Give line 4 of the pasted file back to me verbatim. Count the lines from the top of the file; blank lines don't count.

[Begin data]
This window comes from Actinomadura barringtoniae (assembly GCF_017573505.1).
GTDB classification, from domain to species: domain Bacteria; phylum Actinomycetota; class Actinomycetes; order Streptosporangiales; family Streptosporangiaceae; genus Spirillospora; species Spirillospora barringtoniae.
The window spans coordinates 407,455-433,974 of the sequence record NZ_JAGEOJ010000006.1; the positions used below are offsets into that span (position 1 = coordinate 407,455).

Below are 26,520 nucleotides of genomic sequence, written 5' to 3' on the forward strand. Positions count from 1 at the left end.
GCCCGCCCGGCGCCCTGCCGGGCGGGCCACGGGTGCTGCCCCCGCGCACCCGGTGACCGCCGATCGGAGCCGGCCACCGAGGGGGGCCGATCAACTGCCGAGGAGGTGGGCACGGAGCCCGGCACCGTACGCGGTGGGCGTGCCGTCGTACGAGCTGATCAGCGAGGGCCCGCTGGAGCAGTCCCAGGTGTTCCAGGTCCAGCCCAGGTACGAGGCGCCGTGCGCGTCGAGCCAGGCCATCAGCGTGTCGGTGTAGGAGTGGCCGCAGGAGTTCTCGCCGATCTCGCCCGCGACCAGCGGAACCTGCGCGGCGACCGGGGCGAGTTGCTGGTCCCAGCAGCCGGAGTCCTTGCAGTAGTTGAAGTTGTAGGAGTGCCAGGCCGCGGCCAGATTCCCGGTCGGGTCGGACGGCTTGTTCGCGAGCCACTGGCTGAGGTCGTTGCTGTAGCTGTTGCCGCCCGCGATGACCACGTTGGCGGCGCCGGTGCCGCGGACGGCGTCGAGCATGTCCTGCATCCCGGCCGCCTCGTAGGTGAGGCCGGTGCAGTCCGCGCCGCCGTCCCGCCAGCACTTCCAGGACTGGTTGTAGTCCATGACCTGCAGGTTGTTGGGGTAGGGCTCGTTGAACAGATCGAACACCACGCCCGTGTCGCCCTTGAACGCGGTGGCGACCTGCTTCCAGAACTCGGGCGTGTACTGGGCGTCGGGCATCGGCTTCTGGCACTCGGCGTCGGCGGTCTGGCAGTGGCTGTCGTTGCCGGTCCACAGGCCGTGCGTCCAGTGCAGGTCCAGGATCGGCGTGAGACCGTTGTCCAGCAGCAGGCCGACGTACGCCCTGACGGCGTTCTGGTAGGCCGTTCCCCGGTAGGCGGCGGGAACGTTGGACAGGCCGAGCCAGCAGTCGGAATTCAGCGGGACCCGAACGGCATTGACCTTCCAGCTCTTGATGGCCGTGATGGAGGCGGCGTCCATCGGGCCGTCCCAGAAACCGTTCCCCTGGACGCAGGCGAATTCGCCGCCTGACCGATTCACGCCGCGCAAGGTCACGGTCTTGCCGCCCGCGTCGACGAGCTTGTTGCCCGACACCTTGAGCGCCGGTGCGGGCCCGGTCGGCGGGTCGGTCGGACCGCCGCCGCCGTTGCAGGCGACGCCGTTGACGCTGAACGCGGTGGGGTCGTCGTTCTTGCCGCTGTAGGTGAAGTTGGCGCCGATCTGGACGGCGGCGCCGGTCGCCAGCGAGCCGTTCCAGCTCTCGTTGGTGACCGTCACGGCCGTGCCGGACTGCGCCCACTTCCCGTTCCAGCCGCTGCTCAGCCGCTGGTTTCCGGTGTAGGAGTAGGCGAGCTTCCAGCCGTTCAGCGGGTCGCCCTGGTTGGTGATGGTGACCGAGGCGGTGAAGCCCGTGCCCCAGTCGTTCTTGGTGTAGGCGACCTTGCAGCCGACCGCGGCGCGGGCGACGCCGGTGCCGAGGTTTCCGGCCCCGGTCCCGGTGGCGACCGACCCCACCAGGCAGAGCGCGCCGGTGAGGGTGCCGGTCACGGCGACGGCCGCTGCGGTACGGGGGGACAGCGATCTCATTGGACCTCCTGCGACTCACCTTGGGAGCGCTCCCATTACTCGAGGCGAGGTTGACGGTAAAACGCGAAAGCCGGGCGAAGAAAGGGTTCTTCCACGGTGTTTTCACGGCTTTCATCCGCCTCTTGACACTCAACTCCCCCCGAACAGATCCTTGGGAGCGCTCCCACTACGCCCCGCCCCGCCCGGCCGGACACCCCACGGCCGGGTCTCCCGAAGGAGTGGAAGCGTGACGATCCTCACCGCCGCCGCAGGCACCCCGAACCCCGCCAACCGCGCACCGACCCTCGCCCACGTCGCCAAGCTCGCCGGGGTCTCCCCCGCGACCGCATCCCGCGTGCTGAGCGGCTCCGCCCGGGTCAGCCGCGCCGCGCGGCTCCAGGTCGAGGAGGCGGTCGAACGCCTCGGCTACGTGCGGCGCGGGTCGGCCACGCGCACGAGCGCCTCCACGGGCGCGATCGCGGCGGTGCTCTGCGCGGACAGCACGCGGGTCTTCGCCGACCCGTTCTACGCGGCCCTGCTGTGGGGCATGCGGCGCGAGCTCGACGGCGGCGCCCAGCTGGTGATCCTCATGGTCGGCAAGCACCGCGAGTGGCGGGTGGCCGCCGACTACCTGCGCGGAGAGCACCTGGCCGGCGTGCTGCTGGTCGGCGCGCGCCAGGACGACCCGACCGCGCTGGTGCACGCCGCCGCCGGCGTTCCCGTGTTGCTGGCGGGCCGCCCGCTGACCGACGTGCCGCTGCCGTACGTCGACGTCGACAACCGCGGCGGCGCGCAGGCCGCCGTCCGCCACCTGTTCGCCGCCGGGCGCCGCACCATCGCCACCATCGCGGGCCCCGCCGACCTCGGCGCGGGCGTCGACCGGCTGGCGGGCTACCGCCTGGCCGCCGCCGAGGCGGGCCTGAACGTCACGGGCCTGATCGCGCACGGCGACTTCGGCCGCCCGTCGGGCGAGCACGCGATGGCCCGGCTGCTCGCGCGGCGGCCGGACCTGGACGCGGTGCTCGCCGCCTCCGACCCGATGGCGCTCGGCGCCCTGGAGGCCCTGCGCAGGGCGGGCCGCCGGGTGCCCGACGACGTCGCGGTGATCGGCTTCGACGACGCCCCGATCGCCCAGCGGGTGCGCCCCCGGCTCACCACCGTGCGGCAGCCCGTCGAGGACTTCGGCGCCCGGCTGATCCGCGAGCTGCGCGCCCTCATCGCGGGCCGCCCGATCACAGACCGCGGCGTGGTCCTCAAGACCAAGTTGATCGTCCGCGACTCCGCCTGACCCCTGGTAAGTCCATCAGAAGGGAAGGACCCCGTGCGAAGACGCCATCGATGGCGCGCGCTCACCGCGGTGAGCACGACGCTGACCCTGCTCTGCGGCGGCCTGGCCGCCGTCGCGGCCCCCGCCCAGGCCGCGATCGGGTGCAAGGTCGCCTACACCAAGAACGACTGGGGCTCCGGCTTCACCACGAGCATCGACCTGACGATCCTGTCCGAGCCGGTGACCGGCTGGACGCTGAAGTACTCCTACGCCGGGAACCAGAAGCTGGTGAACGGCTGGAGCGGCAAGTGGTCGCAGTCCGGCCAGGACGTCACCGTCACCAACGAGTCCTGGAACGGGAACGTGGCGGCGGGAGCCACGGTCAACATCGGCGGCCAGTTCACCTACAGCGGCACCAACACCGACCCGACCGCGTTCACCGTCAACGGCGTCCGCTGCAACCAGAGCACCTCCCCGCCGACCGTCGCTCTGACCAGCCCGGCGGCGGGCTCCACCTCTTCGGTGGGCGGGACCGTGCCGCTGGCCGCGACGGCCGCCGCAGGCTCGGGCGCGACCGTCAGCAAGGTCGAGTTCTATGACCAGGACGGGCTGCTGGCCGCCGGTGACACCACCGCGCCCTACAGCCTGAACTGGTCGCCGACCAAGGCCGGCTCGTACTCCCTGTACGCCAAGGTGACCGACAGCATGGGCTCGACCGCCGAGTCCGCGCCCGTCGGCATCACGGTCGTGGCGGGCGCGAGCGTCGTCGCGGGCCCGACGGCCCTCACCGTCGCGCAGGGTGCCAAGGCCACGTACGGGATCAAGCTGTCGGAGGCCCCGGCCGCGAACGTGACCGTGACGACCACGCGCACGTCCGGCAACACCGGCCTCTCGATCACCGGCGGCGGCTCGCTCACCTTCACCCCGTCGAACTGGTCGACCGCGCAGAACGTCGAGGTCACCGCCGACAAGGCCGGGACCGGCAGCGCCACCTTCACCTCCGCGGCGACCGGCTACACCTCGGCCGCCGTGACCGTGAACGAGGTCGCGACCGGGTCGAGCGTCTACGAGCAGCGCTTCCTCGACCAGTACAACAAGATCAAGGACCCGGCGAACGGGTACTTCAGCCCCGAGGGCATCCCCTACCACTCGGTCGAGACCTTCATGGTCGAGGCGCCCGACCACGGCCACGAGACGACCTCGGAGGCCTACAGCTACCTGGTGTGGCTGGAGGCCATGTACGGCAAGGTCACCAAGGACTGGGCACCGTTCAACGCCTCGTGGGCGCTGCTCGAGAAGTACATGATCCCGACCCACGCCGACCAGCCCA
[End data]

Below are 26,520 nucleotides of genomic sequence, written 5' to 3' on the forward strand. Positions count from 1 at the left end.